Home And Away has become such a popular show that it doesn't just have Australia's heart, but it's also built up a dedicated fan base in the United Kingdom.
Fans continue to tune in to the soap every week because Summer Bay makes you feel like you, too, are a part of a wholesome community, with just a bit more drama than your every day life.
While the long-running soapie has become part of Aussie folklore, you may be wondering exactly how long Home And Away has been on TV?
Home And Away first aired on the 17th of January 1988 on Channel Seven, which makes the show an impressive 33 years old, an incredible accomplishment for any original production.
In fact, it's the second longest-running show in Australia, after Neighbours.
Since its premiere back in '88, the show has clocked up 34 seasons, 5,805 episodes (and counting) and kick-started the careers of some of the country's most prolific stars including Isla Fisher, Naomi Watts, Chris Hemsworth and the late Heath Ledger.
It's a little known fact that the show was going to be called Refuge, and the publication Her explains that it had been inspired by a real New South Wales town that had plans to construct a foster home for children.
However, the series eventually landed on the title we all know and love because it was more palatable.
In 1985 the other famous Aussie soap, Neighbours, was briefly cancelled and Channel Seven's head of drama Alan Bateman quickly saw a gap in the market and created Home and Away to replace the Melbourne-based soapie.
Of course, Neighbours was soon picked up by Channel Ten and is still a mainstay on our small screens.
According to the fan website Backtothebay the H&A pilot episode kicked off the series with a childless couple who decide to foster five children and buy a rundown caravan park in Summer Bay.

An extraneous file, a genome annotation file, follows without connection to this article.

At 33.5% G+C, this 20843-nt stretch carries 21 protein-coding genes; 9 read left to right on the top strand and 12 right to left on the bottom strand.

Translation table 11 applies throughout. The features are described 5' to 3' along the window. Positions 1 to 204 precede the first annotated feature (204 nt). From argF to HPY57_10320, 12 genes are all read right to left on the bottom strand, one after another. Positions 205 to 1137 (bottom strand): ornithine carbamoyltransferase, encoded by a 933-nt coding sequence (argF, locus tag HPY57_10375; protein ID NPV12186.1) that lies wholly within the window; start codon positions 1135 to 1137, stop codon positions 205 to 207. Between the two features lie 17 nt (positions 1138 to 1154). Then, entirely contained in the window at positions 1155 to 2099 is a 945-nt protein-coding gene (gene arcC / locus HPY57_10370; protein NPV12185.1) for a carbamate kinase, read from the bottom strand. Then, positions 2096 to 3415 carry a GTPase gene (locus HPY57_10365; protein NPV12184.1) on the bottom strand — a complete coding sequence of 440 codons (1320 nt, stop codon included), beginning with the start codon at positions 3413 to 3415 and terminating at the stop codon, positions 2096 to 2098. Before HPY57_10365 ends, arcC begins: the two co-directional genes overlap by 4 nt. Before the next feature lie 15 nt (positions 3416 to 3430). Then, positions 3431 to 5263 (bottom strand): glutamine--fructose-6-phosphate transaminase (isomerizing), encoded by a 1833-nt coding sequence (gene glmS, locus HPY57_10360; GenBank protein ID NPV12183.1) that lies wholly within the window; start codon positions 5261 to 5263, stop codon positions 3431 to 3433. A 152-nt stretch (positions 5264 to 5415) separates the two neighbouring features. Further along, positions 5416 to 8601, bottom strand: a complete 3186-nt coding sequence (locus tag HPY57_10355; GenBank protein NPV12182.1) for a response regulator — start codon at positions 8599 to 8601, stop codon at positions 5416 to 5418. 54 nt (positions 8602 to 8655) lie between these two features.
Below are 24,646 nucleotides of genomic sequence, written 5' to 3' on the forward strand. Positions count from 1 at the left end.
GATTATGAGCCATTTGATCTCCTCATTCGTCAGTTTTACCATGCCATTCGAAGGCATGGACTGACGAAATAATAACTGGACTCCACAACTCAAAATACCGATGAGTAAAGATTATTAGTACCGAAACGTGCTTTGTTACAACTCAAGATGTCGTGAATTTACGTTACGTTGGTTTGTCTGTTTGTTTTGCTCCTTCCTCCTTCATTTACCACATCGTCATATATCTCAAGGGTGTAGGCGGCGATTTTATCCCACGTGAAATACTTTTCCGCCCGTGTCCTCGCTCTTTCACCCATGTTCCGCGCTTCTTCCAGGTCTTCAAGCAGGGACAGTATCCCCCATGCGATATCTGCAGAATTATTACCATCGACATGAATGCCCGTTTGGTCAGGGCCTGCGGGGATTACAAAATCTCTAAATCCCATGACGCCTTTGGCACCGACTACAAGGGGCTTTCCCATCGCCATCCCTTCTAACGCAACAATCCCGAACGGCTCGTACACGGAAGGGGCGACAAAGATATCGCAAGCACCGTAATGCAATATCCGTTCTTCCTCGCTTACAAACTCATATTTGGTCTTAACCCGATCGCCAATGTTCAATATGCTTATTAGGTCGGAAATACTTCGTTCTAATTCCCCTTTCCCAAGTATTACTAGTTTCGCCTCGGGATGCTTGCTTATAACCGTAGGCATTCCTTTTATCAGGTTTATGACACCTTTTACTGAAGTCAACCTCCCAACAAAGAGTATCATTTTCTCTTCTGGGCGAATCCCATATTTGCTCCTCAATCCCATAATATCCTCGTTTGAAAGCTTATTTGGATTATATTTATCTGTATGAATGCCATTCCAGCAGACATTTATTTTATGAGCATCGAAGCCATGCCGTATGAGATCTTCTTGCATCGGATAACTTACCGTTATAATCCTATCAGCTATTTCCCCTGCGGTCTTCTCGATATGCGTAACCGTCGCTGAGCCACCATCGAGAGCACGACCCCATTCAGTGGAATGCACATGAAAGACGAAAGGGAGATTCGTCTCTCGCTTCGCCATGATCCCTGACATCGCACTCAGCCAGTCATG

In the episode, a young Ray Meagher, who plays Alf Stewart, makes his first appearance on-screen as a caravan park owner.
The veteran actor is the longest-serving cast member of the series, and at 76 years old, he has no plans to leave the show anytime soon.
In a 2021 Interview with radio hosts Fitzy and Wippa, he spoke about why he can't bring himself to retire.
"My mind is wondering a bit at the moment, occasionally it wanders into retirement but then quickly turns around and thinks well what are you going to do there," the beloved Logie award-winner explained.
Meanwhile in a chat with TV WEEK last year, Ray addressed how humbling it has been to create such an iconic character.
"I just turn up for work each day and try to stay true to the character," he said.
"I'm just lucky that Alf resonates with people. They may not know much about the character, but they laugh at certain things he says, such as 'Stone the flamin' crows' or 'Flamin' galah'. Things like that are just ingrained in Alf now."
Following Ray's lead, Lynne McGranger, who plays Irene Roberts, is the second longest-serving actor on the show, first appearing on the soap in 1993.
Other long-standing stars include Ada Nicodemou, who plays Leah Patterson, Kate Ritchie, who played Sally Fletcher until 2013, and Emily Symons, who plays Marilyn Chambers.
Radio host Kate Ritchie, 42, was on the show from the tender age of eight - growing up in front of Australian audiences.
After 20 years, Kate departed the shores of Summer Bay in 2013 to pursue a career in radio but recently admitted she struggled with her decision.
"It really did feel like the loss of a big part of who I was," she told TV Week*.
"It took me a long time to adjust to that."
Of course, there would be no show without the dedicated fans who tune in every week to catch up on the highs and lows of Summer Bay.
At the 2018 TV WEEK Logie Awards, which took place on the show's 30th anniversary, Ray Meagher personally thanked the fans for allowing him and the cast to work in their dream job.
"It's a huge honour, the fact we've been going for 30 years and people are still watching us and still interested in the show is just wonderful," he told TV WEEK.
"It does mean a lot to us."
Ray continued, "Like everybody else we go to work every day and just do it, and you lose sight of the fact that if there weren't people out there who were watching, we don't go to work every day."
"We don't have a job if there aren't people watching us and we're incredibly grateful to all of those people who have watched us for all the years."
Here's to another three decades of Home And Away!
- PuzzlesThe Australian Women's Weekly Puzzle Book Issue 71
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